17. 17. VPL 2030: Creative libraries • a fundamental shift in society’s aspirations as the desire to consume declines and a creative culture emerges in its place. • a decline in individual and organisational competition, and a rising interest in collaboration, both on a personal and professional basis. In this scenario more and more people are seeking to explore, develop and express their creativity.
  18. 18. VPL 2030: Community libraries • economic, social and technological change, as industries and social norms are disrupted • changing social dynamics lead to the desire to reconnect with the local community. In this scenario there is a need to continually acquire new knowledge and skills
  19. 19. VPL 2030: Recommendations • Storytelling • Revenue and fundraising • Products services and programs • Facilities and resources • Staff
  20. 20. Storytelling To generate internal & external belief & buy-in to a shared vision for the future role of Victorian public libraries • Developing a PLVN communication plan • All staff have a role in telling the stories
  21. 21. Revenue and Fundraising To develop a portfolio of revenue & funding streams that ensure the future prosperity of Victorian public libraries • Workshop held on sponsorship and partnerships • PLVN working on this project
  22. 22. Products Services and Programs To offer a suite of products, services & programs that meets the community’s changing expectations & needs of a public library into the future Read • Development of a Reading and literacy for all strategic framework and early years literacy program and adult literacy program Memory • Capacity building in digital collecting, preservation and local history • Travelling exhibition and training
  23. 23. Facilities and Resources To incorporate a mix of flexible spaces that facilitate & support the range of public library products & services into the future
  24. 24. Staff To develop a flexible & inclusive culture that attracts & retains people with the right skills & attitude to deliver public library products & services into the future
  25. 25. The Lead and Learn Workgroup – 2014-2017 • Roll out of Our Future, Our Skills recommendations • Develop training and programs that respond to the skill gaps identified in the report
  26. 26. 1. 2008: Workforce Sustainability and Leadership report States that libraries need clear and practical strategies for long- term sustainability of the workforce 2. 2012: Victorian Public Libraries 2030 strategic framework Presents future scenarios for public libraries 3. 2014: Victorian Public Libraries: Our Future, Our Skills research report Reports on a skills audit of the Victorian public library workforce 4. 2015: Workforce Development Action Plan Identifies a suite of targeted training and development initiatives focused on high priority skill gaps Background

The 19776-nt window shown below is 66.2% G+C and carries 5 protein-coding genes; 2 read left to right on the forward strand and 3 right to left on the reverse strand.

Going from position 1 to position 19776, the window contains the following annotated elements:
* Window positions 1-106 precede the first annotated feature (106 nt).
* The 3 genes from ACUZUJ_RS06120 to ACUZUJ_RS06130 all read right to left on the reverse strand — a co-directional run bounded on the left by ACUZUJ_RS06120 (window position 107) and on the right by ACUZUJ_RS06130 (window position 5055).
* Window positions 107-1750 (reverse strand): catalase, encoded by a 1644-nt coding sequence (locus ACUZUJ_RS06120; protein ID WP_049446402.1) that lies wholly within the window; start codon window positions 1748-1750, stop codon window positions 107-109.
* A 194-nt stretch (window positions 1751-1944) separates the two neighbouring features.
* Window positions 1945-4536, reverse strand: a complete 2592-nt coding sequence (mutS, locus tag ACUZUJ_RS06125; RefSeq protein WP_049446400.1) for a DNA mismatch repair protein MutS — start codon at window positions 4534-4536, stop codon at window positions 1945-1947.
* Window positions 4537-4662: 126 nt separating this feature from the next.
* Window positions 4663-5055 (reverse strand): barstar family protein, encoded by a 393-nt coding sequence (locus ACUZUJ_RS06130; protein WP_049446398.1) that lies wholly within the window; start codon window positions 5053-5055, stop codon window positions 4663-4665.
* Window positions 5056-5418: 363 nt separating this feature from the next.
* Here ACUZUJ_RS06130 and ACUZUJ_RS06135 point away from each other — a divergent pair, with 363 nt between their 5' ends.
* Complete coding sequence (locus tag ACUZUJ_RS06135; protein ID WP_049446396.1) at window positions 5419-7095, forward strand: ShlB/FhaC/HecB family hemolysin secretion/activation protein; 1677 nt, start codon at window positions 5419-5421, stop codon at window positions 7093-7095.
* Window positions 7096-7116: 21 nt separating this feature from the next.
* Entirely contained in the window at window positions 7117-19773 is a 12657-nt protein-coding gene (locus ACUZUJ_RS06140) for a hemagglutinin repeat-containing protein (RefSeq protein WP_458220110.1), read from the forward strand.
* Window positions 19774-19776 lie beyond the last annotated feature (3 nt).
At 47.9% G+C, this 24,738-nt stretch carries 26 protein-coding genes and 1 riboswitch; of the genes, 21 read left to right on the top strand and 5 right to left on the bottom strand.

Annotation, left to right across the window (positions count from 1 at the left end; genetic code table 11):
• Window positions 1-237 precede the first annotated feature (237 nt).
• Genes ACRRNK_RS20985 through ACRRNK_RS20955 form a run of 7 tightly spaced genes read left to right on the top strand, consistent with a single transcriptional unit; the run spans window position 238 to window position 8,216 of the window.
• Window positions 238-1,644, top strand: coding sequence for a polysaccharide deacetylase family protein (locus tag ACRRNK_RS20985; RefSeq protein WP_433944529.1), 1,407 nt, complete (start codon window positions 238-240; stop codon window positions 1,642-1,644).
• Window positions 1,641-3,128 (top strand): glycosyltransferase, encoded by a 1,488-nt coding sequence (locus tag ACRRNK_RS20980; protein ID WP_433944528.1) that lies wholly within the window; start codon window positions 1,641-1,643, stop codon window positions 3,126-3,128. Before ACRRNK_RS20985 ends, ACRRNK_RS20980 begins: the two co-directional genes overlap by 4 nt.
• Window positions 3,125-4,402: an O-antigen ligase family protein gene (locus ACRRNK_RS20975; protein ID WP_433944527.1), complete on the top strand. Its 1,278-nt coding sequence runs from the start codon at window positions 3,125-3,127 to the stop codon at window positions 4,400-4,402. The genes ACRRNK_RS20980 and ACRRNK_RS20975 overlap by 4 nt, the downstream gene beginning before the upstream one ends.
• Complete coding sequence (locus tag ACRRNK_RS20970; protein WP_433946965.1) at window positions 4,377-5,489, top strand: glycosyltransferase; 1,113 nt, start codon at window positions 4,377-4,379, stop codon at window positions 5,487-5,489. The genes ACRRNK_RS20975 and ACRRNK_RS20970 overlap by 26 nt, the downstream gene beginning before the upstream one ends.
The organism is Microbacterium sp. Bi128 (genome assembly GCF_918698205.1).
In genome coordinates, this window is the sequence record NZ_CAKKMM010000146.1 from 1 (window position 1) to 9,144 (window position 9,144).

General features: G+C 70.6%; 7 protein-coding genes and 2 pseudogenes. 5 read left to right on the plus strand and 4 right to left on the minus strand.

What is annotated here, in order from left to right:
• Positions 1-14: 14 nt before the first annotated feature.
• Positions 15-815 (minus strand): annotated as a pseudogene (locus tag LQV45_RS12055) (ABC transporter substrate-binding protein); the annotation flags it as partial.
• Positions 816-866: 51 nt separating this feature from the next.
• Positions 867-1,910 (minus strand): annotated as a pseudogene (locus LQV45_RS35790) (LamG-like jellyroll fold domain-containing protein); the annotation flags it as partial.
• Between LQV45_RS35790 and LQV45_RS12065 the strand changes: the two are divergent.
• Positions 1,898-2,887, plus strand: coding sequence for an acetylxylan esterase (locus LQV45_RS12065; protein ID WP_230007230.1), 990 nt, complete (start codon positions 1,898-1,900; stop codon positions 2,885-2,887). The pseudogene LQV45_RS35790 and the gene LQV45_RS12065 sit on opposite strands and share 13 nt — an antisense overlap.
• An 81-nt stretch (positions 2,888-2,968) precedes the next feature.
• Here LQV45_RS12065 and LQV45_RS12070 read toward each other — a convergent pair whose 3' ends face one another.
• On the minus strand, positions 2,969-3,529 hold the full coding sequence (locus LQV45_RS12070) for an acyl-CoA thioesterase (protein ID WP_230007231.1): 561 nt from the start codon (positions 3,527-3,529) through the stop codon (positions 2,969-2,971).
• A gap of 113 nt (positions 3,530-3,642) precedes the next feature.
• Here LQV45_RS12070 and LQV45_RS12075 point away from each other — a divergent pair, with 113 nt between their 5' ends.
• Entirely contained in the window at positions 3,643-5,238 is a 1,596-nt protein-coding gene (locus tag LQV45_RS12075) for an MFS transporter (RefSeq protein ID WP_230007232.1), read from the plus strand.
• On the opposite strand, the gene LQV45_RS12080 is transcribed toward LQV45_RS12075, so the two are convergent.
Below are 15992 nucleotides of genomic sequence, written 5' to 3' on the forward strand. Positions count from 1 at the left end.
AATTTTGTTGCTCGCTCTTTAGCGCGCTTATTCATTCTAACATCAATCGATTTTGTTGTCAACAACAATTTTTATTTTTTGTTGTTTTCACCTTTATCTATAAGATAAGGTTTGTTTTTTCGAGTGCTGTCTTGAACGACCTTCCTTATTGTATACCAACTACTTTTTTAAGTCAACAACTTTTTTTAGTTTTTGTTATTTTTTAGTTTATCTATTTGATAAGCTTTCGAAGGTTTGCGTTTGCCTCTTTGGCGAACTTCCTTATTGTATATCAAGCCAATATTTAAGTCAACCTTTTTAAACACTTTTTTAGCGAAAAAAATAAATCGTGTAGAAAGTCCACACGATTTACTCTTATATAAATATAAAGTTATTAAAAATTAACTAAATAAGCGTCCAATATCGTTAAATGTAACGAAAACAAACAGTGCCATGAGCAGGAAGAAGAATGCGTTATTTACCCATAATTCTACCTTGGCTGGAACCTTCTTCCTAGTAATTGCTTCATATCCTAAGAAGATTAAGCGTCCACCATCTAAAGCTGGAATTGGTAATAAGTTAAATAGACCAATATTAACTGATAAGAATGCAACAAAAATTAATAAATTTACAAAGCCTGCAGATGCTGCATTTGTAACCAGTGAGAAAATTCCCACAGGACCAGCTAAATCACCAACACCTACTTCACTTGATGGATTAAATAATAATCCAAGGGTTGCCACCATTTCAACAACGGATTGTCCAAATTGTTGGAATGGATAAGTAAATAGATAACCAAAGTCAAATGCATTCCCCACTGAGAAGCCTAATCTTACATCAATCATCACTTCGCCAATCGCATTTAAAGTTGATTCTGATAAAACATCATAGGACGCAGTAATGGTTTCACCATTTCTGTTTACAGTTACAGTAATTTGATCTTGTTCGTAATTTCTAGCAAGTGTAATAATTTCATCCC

27. 27. The 2030 future Creative scenario Community scenario Creativity The desire to unlock, express, develop & record creative interests Collaboration The willingness to partner, cooperate & share with others Brain health The need for lifelong mental engagement, stimulation & care Dynamic learning The need to continually learn new knowledge & skills to participate fully in a rapidly changing environment Community connection The desire for stable & trusted relationships with people & places of common interest But how can we better prepare library staff to adapt and innovate to meet changing community needs? Focus of Victorian Public Libraries in 2030
  28. 28. The skills audit project – Victorian Public Libraries, Our Future, Our Skills • A framework of core competencies for the public library workforce • A skills audit to map current and future skills • A report which analyses findings and recommends strategies to prepare for the future
  29. 29. The skills audit The skills audit in the Our Future, Our Skills project collected over 1300 responses from Victorian public library staff and enabled analysis of: The skillsets that library managers (n=78) believed were going to be important The perceived levels of confidence expressed by individuals The comparison between these two gave us a gap analysis for future skills development. VS
  30. 30. Skills framework Cognitive skills  Foundation skills • Most important now and in 5 years’ time: Literacy, Cultural literacy, Digital literacy, Local awareness Technical skills  Professional skills • Most important now: Information seeking, The role of information and libraries in society, Information services, Lending services, Promoting library collections, services and programs • Most important in 5 years’ time: Community development, Programming for diverse audiences, Technologies Behavioural skills  Behavioural skills • Most important now and in 5 years’ time: Customer engagement, Ethics and values, Empathy, Teamwork, Self-management, Flexibility